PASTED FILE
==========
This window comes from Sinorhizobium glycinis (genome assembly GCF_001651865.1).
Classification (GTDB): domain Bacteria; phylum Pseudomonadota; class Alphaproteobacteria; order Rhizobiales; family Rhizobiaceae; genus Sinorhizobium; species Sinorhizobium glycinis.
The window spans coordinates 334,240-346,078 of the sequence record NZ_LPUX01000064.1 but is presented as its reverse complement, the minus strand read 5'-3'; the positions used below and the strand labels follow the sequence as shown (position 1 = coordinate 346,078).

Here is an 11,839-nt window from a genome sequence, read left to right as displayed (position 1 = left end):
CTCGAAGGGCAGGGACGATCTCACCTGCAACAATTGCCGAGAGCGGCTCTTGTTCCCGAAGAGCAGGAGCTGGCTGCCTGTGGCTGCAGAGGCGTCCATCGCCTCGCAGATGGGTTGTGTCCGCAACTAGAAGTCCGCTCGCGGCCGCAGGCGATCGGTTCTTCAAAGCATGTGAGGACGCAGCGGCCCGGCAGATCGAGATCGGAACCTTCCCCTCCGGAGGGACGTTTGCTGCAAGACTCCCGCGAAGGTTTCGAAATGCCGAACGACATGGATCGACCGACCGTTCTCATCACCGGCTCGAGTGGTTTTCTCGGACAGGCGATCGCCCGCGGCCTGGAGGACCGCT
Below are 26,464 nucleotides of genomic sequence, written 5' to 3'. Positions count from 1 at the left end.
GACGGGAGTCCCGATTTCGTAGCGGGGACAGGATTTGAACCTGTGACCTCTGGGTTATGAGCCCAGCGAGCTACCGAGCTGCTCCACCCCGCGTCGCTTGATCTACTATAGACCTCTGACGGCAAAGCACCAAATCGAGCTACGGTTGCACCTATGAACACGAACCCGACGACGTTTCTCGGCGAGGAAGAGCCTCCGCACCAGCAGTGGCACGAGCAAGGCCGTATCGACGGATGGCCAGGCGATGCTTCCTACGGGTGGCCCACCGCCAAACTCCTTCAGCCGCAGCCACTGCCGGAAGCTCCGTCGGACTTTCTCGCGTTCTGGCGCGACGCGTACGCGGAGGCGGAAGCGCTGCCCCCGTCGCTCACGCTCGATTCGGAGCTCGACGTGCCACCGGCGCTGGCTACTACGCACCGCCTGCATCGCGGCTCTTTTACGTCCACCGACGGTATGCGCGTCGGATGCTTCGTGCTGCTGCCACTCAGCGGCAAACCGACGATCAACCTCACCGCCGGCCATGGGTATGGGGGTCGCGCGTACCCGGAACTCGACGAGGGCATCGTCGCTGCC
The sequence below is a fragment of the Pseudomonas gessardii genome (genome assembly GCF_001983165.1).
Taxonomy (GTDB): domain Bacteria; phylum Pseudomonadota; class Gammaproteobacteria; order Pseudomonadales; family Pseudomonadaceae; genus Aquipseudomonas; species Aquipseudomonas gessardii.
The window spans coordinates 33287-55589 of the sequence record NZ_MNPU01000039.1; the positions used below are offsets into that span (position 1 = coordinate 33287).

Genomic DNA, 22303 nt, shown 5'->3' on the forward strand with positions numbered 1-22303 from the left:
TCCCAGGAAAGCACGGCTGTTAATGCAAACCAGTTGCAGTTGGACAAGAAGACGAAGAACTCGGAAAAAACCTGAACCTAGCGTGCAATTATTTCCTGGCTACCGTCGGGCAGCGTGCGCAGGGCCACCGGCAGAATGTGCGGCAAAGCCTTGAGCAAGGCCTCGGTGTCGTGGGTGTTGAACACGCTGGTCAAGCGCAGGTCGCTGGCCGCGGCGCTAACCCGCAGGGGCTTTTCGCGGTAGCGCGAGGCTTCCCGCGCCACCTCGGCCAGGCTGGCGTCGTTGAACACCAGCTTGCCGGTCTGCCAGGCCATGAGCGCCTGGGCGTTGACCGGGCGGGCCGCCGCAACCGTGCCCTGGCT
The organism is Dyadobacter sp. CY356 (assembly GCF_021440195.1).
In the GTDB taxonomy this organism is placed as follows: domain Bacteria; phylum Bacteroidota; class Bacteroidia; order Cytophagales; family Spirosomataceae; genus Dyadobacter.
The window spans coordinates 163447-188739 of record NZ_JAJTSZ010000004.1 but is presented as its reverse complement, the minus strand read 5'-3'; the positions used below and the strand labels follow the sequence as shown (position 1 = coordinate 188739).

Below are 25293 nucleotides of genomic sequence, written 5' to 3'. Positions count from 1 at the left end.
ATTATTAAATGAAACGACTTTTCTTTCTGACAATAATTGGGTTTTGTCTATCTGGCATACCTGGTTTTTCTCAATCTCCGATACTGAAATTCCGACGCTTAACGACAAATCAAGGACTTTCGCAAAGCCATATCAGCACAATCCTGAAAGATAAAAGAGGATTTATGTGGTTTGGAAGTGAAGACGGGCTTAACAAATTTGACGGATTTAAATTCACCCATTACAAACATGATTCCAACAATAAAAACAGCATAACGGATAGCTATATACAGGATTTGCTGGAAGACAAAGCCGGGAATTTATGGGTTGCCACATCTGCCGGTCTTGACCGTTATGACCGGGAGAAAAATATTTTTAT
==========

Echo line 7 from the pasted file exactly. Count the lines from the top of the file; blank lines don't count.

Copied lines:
GACGGGAGTCCCGATTTCGTAGCGGGGACAGGATTTGAACCTGTGACCTCTGGGTTATGAGCCCAGCGAGCTACCGAGCTGCTCCACCCCGCGTCGCTTGATCTACTATAGACCTCTGACGGCAAAGCACCAAATCGAGCTACGGTTGCACCTATGAACACGAACCCGACGACGTTTCTCGGCGAGGAAGAGCCTCCGCACCAGCAGTGGCACGAGCAAGGCCGTATCGACGGATGGCCAGGCGATGCTTCCTACGGGTGGCCCACCGCCAAACTCCTTCAGCCGCAGCCACTGCCGGAAGCTCCGTCGGACTTTCTCGCGTTCTGGCGCGACGCGTACGCGGAGGCGGAAGCGCTGCCCCCGTCGCTCACGCTCGATTCGGAGCTCGACGTGCCACCGGCGCTGGCTACTACGCACCGCCTGCATCGCGGCTCTTTTACGTCCACCGACGGTATGCGCGTCGGATGCTTCGTGCTGCTGCCACTCAGCGGCAAACCGACGATCAACCTCACCGCCGGCCATGGGTATGGGGGTCGCGCGTACCCGGAACTCGACGAGGGCATCGTCGCTGCC